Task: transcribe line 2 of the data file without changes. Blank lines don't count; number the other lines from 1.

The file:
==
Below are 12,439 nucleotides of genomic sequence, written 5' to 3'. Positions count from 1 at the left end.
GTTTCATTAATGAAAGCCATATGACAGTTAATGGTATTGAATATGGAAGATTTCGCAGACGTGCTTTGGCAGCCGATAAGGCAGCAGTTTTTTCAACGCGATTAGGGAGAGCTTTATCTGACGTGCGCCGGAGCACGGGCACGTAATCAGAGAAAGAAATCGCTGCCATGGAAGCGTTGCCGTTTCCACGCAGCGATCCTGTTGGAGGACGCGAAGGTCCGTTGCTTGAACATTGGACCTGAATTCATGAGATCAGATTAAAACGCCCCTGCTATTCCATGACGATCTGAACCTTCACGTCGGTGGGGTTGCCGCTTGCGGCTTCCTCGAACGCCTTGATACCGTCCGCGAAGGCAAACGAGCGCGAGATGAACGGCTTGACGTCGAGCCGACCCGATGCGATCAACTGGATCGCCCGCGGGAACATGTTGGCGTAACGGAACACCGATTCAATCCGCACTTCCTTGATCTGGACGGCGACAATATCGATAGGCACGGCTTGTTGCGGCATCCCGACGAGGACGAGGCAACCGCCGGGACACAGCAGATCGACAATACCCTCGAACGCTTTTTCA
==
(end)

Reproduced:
GTTTCATTAATGAAAGCCATATGACAGTTAATGGTATTGAATATGGAAGATTTCGCAGACGTGCTTTGGCAGCCGATAAGGCAGCAGTTTTTTCAACGCGATTAGGGAGAGCTTTATCTGACGTGCGCCGGAGCACGGGCACGTAATCAGAGAAAGAAATCGCTGCCATGGAAGCGTTGCCGTTTCCACGCAGCGATCCTGTTGGAGGACGCGAAGGTCCGTTGCTTGAACATTGGACCTGAATTCATGAGATCAGATTAAAACGCCCCTGCTATTCCATGACGATCTGAACCTTCACGTCGGTGGGGTTGCCGCTTGCGGCTTCCTCGAACGCCTTGATACCGTCCGCGAAGGCAAACGAGCGCGAGATGAACGGCTTGACGTCGAGCCGACCCGATGCGATCAACTGGATCGCCCGCGGGAACATGTTGGCGTAACGGAACACCGATTCAATCCGCACTTCCTTGATCTGGACGGCGACAATATCGATAGGCACGGCTTGTTGCGGCATCCCGACGAGGACGAGGCAACCGCCGGGACACAGCAGATCGACAATACCCTCGAACGCTTTTTCA